• 'This is a new chapter of my career,' says Dowsett
After Dave Brailsford's announcement 13 days ago that Team Sky would be reinforcing their zero-tolerance policy regarding doping, any departure from the team leads to speculation as to the reason why, particularly after the exit of their race coach Bobby Julich and directeur sportif Steven de Jongh following confessions of drug use during their racing careers, and that of their lead directeur sportif Sean Yates for family and health reasons. But if the announcement on Tuesday that the double British time trial champion Alex Dowsett is leaving to join the Spanish squad Movistar raised eyebrows, and caused brief speculation in the Twittersphere, that appeared to be down to inept PR.
It seems the clumsiness was on the part of the Spanish team, who are probably not aware of the situation at their British counterparts and announced their signing of the Briton the day after De Jongh's departure from Sky had been confirmed with a lengthy open letter confessing to doping. With exquisite irony given the criticism that Sky's travails have attracted, Movistar have positively bent over backwards to welcome back their leader Alejandro Valverde after his delayed two-year ban for his part in the Operación Puerto blood doping scandal.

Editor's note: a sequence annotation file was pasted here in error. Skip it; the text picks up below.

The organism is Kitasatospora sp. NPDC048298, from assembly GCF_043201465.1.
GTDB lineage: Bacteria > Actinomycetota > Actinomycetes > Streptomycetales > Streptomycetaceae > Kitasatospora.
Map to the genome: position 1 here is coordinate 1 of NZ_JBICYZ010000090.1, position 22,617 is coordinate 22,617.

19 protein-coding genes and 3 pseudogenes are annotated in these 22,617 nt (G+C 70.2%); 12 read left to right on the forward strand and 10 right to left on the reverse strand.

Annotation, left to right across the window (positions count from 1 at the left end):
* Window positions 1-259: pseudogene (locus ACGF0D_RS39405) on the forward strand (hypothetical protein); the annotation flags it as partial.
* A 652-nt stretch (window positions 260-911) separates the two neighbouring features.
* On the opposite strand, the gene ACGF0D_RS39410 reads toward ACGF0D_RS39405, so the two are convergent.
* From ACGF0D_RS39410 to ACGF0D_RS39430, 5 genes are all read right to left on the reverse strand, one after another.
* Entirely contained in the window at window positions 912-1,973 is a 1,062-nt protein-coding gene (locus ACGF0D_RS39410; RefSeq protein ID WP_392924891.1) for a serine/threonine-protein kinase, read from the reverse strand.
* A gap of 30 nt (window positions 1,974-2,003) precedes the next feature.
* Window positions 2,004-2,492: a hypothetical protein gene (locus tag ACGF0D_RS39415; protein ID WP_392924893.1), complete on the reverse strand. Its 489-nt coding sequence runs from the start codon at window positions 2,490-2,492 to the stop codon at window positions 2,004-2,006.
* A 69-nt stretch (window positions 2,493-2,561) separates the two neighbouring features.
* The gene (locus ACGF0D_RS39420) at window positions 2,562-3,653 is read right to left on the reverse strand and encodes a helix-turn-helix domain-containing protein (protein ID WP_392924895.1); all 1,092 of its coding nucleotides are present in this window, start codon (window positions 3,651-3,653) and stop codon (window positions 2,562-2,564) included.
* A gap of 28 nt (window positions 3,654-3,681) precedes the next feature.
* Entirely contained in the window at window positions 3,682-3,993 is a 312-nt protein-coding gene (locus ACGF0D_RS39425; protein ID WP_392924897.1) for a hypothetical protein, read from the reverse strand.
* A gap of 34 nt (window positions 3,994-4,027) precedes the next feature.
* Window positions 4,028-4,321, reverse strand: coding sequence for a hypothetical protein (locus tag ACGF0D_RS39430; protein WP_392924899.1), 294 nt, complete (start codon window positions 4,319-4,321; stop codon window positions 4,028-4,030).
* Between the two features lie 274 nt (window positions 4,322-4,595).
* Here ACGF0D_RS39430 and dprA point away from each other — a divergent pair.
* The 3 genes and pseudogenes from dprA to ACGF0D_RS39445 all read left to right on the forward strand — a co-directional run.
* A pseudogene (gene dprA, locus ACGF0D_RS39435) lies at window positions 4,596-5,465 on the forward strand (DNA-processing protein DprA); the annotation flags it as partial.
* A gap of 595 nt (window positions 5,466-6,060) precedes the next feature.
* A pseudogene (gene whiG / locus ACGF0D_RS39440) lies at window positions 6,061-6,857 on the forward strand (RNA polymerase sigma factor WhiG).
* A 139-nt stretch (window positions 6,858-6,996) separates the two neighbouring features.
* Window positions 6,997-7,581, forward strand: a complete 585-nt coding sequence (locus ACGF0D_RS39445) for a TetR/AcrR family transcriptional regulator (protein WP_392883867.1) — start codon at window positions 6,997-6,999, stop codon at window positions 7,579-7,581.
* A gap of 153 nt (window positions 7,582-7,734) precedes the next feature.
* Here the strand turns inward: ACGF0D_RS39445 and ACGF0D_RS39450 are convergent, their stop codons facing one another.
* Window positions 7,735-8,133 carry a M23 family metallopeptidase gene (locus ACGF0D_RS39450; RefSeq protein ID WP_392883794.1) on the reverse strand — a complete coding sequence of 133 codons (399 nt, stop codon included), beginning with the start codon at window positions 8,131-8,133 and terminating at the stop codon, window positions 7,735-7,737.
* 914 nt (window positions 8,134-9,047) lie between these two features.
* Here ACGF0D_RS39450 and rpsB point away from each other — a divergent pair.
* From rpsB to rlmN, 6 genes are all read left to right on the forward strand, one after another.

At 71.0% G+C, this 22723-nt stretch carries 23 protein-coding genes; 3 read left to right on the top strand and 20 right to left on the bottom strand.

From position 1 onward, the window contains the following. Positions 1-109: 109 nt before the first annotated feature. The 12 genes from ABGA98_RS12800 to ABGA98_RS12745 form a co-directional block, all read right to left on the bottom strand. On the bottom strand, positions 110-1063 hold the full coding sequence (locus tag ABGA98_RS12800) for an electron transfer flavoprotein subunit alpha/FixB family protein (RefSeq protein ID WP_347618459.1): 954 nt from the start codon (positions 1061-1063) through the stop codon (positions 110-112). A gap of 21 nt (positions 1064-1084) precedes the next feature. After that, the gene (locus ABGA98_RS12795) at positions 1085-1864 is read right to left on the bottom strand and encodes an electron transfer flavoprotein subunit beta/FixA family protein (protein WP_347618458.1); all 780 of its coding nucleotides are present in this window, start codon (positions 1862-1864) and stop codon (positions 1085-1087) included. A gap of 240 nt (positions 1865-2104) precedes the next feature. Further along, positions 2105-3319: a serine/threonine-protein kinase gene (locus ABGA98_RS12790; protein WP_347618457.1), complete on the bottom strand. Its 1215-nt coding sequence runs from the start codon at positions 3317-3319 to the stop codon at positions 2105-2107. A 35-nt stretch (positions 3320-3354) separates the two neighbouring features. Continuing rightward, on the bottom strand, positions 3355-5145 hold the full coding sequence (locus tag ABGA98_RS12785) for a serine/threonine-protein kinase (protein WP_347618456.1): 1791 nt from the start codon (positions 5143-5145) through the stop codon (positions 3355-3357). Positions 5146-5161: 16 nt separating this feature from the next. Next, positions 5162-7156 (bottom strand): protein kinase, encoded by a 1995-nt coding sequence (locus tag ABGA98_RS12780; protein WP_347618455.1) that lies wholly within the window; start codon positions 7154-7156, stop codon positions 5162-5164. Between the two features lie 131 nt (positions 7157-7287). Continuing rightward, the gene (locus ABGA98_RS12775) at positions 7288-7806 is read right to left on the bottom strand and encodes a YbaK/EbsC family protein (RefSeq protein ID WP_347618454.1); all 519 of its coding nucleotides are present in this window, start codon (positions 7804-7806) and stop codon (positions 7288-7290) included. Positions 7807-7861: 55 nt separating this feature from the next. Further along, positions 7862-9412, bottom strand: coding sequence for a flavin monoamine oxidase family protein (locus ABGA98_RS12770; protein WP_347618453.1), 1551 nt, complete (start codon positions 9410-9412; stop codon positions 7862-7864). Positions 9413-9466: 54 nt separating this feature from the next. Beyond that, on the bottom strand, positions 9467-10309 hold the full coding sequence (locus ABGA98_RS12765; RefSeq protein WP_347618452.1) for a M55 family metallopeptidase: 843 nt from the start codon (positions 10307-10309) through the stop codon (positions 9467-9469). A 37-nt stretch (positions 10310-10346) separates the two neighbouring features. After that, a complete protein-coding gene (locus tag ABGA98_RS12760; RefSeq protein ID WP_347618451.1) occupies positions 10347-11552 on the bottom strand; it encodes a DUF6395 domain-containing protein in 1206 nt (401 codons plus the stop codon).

Dowsett is understood to have left Sky for the Spanish team primarily because he will have a far better chance of getting a ride in the Tour de France next year, something which would not be certain at Sky given the competition for places within their squad. From Movistar's point of view, the Briton is a strong rider against the watch who can beef up their lineup in the team time trial which comes early in the race.
Recently, Dowsett said he felt the next stage in his career would be to establish himself in the major Tours such as France, Spain and Italy. Movistar have perhaps the best pedigree in that domain in cycling; their history goes back through a variety of sponsors to the early 1980s and as the Banesto team they were led by the five-times Tour de France winner Miguel Indurain.
"This isn't a decision I have taken lightly, Sky is a fantastic team and I was flattered that they wanted me to stay but I have a new opportunity and a new chapter of my career," Dowsett said.
The 24-year-old from Essex has spent two years with Team Sky after a spell with the Great Britain academy, and a year with the Livestrong-Trek under-23 team in the United States. He has rapidly established himself as a time trial specialist among the professionals, with wins this year and last, including a stage in the 2011 Tour of Britain, and eighth place in the world elite championships this September. He has been British champion at the discipline for the last two years.
As pressure increased on the International Cycling Union following the Lance Armstrong scandal, the British Cycling president Brian Cookson said he felt the UCI had just one chance to regain credibility.
"To be honest this is the UCI's last chance to re-establish itself as a credible organisation," Cookson said. "Unless we have a commission that the sporting community trusts to deliver verdicts on the big questions, the UCI, to put it honestly, will be stuffed."
The UCI has announced that an independent commission will be set up to investigate the Armstrong affair but has yet to offer any indication as to how its members will be nominated. It is expected that Wada and the IOC will play a part.